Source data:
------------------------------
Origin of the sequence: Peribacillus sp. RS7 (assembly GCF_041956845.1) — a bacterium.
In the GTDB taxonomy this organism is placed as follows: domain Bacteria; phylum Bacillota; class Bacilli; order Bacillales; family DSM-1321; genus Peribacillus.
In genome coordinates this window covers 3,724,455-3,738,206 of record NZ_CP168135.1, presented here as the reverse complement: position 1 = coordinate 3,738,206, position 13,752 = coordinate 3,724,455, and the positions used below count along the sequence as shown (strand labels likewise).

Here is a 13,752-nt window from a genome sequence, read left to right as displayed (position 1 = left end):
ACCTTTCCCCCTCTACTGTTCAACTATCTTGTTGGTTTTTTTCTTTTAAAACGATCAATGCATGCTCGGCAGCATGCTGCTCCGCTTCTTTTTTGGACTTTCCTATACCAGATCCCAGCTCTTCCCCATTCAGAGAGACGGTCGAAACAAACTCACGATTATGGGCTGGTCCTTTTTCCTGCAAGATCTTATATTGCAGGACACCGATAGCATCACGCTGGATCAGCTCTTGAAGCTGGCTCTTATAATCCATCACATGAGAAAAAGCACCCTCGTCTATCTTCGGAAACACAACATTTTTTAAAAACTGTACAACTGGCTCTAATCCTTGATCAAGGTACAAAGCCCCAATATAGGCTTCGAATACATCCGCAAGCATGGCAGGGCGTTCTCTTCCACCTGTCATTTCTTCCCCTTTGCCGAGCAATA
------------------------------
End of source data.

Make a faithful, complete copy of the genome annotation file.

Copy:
Origin of the sequence: Peribacillus sp. RS7 (assembly GCF_041956845.1) — a bacterium.
In the GTDB taxonomy this organism is placed as follows: domain Bacteria; phylum Bacillota; class Bacilli; order Bacillales; family DSM-1321; genus Peribacillus.
In genome coordinates this window covers 3,724,455-3,738,206 of record NZ_CP168135.1, presented here as the reverse complement: position 1 = coordinate 3,738,206, position 13,752 = coordinate 3,724,455, and the positions used below count along the sequence as shown (strand labels likewise).

Here is a 13,752-nt window from a genome sequence, read left to right as displayed (position 1 = left end):
ACCTTTCCCCCTCTACTGTTCAACTATCTTGTTGGTTTTTTTCTTTTAAAACGATCAATGCATGCTCGGCAGCATGCTGCTCCGCTTCTTTTTTGGACTTTCCTATACCAGATCCCAGCTCTTCCCCATTCAGAGAGACGGTCGAAACAAACTCACGATTATGGGCTGGTCCTTTTTCCTGCAAGATCTTATATTGCAGGACACCGATAGCATCACGCTGGATCAGCTCTTGAAGCTGGCTCTTATAATCCATCACATGAGAAAAAGCACCCTCGTCTATCTTCGGAAACACAACATTTTTTAAAAACTGTACAACTGGCTCTAATCCTTGATCAAGGTACAAAGCCCCAATATAGGCTTCGAATACATCCGCAAGCATGGCAGGGCGTTCTCTTCCACCTGTCATTTCTTCCCCTTTGCCGAGCAATA